We also conducted a pathway analysis using VEGAS software22 to assess enrichment in 9,732 pathways or gene-sets derived from the Biosystem’s database. We found that the notochord development was the only gene-set significantly enriched in our results, after correcting for multiple testing (P < 5.14 × 10−6) (Supplementary Data 11). This ‘notochord development’ gene-set consists in 18 genes, including EPHA2, EFNA1, and NOTO. EPHA2 encodes the EPH receptor A2, and mutations in this gene are the cause of certain genetically-related cataract disorders, including congenital cataract and age-related cataract47,48,49,50,51. EFNA1 encodes the ephrin A1 which has been implicated in mediating developmental events52 and in apoptosis and retinal epithelial development53. Interestingly, EFNA1 is located within the DPM3-KRTCAP2 cataract-associated locus identified in the current study. The NOTO gene encodes a homeobox that is essential for the development of the notochord in zebrafish and mouse models54,55. Finally, the COL2A1 gene encodes collagen type II alpha 1 chain; mutations in this gene can cause Stickler Syndrome Type 1 which is a heterogeneous group of collagen tissue disorders, characterized by orofacial features, and ophthalmological features such as high myopia, vitreoretinal degeneration, retinal detachment, and presenile cataracts56,57. Future studies could clarify the relationship between genes and pathways commonly involved in notochord development and lens/cataract risk. In addition, we identified 781 pathways/gene-sets that were nominally enriched (P < 0.05), with the most significant of which were ‘circadian clock’ (P = 2.07 × 10−5), followed by ‘lens morphogenesis in camera-type eye’ (P = 2.14 × 10−5), and ‘notochord morphogenesis” (P = 2.81 × 10−5). Our findings are consistent with early work, demonstrating that mice deficient in circadian clock proteins, such as BMAL1 and CLOCK, display age-related cataract58,59.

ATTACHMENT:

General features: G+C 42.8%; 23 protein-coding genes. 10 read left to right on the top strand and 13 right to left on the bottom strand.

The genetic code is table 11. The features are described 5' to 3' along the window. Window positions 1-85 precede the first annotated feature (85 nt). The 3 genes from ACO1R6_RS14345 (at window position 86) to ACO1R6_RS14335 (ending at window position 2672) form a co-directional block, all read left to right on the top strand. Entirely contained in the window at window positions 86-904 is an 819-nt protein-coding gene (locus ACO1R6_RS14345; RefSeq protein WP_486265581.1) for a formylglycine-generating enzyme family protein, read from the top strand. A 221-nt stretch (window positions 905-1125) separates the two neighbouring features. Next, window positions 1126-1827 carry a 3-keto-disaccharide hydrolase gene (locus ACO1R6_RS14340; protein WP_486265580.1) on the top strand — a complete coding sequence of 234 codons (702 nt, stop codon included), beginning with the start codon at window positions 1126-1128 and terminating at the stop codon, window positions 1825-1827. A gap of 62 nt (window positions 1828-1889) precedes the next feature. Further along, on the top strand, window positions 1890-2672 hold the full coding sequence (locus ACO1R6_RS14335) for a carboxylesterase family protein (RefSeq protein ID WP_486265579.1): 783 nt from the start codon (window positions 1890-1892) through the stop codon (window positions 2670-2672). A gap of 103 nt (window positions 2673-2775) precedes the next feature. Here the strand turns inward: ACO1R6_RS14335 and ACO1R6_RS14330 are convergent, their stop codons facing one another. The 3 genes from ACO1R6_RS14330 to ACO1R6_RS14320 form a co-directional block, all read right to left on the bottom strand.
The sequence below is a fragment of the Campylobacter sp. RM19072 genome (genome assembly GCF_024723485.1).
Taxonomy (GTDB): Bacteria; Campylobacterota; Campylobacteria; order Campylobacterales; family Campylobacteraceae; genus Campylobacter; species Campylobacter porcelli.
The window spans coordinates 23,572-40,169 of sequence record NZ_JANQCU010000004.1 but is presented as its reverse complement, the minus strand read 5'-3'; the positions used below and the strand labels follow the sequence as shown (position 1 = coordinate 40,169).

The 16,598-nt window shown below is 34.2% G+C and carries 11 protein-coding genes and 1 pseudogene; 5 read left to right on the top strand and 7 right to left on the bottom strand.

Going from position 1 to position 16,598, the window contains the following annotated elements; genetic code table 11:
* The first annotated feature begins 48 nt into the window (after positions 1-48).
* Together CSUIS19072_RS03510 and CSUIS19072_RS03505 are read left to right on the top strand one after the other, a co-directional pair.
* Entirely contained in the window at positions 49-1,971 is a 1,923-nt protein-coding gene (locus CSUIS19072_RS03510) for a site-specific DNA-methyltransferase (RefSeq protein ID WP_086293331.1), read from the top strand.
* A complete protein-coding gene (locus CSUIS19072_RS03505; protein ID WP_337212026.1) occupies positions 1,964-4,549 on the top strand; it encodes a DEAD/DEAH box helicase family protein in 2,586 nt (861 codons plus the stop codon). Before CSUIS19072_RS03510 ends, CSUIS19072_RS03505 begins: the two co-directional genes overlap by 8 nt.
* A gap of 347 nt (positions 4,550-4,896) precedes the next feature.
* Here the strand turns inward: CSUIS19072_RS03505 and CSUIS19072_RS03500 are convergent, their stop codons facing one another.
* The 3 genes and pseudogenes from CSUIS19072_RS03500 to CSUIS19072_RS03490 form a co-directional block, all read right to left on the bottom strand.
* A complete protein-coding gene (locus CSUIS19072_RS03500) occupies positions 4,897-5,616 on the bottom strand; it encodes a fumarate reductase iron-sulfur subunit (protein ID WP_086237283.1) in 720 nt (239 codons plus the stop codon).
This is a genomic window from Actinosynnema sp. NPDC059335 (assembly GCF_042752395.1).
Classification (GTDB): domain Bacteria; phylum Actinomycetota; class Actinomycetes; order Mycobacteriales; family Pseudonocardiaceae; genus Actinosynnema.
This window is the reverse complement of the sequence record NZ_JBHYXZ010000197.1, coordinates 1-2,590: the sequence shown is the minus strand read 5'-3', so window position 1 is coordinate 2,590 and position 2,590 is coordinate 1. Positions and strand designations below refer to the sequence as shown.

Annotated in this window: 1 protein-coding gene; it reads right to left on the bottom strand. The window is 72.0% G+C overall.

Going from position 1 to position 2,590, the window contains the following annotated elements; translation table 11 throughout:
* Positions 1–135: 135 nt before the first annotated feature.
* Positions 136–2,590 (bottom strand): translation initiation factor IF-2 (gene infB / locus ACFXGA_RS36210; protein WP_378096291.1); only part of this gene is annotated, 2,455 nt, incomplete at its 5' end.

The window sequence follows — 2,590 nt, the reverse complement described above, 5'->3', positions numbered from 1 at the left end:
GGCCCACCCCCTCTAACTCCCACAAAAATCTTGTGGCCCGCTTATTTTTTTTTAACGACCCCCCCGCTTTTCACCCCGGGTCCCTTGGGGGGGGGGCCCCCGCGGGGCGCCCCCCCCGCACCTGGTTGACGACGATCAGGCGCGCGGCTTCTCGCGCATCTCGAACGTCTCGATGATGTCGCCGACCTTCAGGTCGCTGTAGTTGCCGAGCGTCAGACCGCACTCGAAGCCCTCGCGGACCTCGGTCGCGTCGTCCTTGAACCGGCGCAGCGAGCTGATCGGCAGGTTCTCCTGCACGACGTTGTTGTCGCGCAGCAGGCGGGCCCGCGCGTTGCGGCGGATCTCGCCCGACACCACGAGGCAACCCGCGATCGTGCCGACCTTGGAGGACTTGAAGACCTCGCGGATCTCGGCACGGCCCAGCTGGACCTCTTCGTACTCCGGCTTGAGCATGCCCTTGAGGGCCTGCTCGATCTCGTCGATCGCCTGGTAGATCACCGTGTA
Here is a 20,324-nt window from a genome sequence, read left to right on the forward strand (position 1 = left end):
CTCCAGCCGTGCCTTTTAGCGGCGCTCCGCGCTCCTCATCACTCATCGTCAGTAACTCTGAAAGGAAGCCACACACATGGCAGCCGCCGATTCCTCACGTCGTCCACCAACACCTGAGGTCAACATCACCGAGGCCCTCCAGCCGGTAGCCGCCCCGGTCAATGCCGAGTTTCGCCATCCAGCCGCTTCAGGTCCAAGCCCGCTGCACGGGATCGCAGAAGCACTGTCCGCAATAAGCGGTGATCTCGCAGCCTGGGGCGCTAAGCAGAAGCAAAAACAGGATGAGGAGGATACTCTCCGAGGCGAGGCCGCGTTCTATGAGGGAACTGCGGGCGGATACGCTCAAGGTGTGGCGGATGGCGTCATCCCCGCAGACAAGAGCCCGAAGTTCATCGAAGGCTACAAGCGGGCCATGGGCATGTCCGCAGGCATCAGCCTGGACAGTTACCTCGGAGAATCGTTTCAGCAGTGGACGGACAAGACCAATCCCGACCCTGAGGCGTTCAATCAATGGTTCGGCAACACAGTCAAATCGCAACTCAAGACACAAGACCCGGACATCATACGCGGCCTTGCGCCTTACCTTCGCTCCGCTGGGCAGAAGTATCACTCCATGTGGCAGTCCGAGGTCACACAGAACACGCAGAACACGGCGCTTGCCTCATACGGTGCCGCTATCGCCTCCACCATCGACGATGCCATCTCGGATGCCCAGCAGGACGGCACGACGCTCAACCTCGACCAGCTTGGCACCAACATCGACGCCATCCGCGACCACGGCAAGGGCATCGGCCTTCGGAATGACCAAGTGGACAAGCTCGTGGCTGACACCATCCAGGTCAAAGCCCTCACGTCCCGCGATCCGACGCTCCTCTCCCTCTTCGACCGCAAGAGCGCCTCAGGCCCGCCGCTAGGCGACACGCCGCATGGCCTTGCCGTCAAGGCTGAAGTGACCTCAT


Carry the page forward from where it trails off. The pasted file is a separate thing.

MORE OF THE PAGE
Genome-wide genetic correlations